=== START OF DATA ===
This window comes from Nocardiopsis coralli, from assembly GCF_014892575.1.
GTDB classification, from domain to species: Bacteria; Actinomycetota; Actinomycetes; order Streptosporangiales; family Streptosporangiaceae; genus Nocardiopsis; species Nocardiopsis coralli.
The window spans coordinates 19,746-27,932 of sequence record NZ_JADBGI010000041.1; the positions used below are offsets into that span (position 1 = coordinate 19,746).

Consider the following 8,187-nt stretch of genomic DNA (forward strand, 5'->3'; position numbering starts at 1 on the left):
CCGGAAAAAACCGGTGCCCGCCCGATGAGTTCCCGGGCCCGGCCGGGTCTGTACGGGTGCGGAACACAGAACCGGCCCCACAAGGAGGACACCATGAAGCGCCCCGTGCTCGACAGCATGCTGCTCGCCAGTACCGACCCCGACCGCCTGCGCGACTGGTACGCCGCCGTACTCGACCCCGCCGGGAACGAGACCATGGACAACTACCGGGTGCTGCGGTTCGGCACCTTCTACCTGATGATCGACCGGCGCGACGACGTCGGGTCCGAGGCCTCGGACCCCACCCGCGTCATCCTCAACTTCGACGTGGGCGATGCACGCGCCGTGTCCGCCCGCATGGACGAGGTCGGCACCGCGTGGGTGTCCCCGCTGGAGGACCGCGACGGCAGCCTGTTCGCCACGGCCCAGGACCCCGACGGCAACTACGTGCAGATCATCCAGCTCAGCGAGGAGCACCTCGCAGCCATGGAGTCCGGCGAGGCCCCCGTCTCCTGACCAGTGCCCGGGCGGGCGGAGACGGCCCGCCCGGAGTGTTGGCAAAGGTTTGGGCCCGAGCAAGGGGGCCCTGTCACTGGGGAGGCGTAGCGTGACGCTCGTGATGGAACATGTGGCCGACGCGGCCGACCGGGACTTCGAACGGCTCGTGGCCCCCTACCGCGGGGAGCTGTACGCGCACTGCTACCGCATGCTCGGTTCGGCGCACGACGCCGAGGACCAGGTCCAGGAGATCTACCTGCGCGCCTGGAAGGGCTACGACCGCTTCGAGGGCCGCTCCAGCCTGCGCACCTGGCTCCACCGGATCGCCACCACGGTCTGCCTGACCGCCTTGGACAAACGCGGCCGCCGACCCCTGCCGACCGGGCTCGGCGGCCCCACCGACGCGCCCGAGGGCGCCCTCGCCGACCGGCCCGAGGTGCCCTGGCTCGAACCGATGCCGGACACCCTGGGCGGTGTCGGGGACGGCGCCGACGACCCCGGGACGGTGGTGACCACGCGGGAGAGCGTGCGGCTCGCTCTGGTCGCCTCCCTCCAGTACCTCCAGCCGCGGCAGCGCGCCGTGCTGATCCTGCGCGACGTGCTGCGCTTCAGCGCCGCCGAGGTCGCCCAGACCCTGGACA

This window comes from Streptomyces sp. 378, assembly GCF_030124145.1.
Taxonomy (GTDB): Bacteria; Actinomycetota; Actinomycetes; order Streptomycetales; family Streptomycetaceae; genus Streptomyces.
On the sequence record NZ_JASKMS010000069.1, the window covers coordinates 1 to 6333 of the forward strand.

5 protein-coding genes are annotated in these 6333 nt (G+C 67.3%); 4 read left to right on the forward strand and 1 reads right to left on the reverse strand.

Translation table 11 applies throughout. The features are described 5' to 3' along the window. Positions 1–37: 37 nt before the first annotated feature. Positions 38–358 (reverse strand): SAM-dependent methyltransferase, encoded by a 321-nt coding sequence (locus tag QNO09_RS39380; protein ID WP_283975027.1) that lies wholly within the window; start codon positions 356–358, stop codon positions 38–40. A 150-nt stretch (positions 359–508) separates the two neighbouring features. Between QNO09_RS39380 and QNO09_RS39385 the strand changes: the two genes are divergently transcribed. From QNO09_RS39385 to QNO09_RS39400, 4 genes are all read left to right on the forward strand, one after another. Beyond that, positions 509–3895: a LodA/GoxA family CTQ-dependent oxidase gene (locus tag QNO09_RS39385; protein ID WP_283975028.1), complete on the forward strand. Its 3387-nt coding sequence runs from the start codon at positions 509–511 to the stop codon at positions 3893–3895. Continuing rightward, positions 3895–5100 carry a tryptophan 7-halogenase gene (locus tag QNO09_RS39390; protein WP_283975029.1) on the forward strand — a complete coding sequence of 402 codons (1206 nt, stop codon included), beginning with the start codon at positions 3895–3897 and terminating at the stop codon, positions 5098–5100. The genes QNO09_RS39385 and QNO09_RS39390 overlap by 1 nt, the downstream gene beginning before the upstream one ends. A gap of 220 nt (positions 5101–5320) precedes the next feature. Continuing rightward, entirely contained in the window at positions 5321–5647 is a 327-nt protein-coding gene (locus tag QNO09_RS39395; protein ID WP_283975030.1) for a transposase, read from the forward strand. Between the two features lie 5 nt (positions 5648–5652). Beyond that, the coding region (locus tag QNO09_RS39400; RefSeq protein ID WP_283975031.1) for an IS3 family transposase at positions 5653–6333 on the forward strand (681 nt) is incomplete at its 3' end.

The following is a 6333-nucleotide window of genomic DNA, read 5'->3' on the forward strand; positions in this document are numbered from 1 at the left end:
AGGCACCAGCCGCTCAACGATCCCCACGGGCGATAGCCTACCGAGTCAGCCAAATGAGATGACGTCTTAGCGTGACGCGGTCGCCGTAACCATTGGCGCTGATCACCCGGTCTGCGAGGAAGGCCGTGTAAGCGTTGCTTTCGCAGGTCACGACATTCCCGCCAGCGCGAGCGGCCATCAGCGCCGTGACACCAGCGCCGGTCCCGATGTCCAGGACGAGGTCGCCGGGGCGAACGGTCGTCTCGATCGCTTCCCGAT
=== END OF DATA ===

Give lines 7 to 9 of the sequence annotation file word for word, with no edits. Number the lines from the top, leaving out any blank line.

Taxonomy (GTDB): Bacteria; Actinomycetota; Actinomycetes; order Streptomycetales; family Streptomycetaceae; genus Streptomyces.
On the sequence record NZ_JASKMS010000069.1, the window covers coordinates 1 to 6333 of the forward strand.

5 protein-coding genes are annotated in these 6333 nt (G+C 67.3%); 4 read left to right on the forward strand and 1 reads right to left on the reverse strand.